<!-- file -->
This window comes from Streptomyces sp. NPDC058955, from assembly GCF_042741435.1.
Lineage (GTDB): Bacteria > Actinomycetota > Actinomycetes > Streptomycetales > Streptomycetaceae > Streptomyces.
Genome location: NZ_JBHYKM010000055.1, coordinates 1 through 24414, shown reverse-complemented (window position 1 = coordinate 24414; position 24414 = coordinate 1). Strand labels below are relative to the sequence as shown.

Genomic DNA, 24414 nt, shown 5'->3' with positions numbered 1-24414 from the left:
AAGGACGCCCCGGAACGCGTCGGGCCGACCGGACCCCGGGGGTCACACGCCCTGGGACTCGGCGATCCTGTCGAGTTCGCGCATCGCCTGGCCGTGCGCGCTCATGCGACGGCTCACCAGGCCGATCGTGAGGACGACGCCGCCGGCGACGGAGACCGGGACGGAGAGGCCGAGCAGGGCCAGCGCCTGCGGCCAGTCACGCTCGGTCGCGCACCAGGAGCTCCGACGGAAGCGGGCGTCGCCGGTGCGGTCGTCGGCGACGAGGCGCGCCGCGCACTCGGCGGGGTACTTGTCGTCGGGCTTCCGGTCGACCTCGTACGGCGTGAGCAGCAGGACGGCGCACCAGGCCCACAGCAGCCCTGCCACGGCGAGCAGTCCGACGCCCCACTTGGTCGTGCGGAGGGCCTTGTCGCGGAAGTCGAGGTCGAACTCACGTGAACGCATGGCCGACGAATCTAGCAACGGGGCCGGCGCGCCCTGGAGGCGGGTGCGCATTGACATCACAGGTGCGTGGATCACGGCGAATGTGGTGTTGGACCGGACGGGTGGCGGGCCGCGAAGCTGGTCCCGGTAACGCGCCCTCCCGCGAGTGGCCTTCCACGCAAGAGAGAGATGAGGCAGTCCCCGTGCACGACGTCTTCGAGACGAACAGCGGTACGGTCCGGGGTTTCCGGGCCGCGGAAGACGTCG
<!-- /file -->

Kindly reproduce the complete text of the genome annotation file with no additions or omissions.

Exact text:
This window comes from Streptomyces sp. NPDC058955, from assembly GCF_042741435.1.
Lineage (GTDB): Bacteria > Actinomycetota > Actinomycetes > Streptomycetales > Streptomycetaceae > Streptomyces.
Genome location: NZ_JBHYKM010000055.1, coordinates 1 through 24414, shown reverse-complemented (window position 1 = coordinate 24414; position 24414 = coordinate 1). Strand labels below are relative to the sequence as shown.

Genomic DNA, 24414 nt, shown 5'->3' with positions numbered 1-24414 from the left:
AAGGACGCCCCGGAACGCGTCGGGCCGACCGGACCCCGGGGGTCACACGCCCTGGGACTCGGCGATCCTGTCGAGTTCGCGCATCGCCTGGCCGTGCGCGCTCATGCGACGGCTCACCAGGCCGATCGTGAGGACGACGCCGCCGGCGACGGAGACCGGGACGGAGAGGCCGAGCAGGGCCAGCGCCTGCGGCCAGTCACGCTCGGTCGCGCACCAGGAGCTCCGACGGAAGCGGGCGTCGCCGGTGCGGTCGTCGGCGACGAGGCGCGCCGCGCACTCGGCGGGGTACTTGTCGTCGGGCTTCCGGTCGACCTCGTACGGCGTGAGCAGCAGGACGGCGCACCAGGCCCACAGCAGCCCTGCCACGGCGAGCAGTCCGACGCCCCACTTGGTCGTGCGGAGGGCCTTGTCGCGGAAGTCGAGGTCGAACTCACGTGAACGCATGGCCGACGAATCTAGCAACGGGGCCGGCGCGCCCTGGAGGCGGGTGCGCATTGACATCACAGGTGCGTGGATCACGGCGAATGTGGTGTTGGACCGGACGGGTGGCGGGCCGCGAAGCTGGTCCCGGTAACGCGCCCTCCCGCGAGTGGCCTTCCACGCAAGAGAGAGATGAGGCAGTCCCCGTGCACGACGTCTTCGAGACGAACAGCGGTACGGTCCGGGGTTTCCGGGCCGCGGAAGACGTCG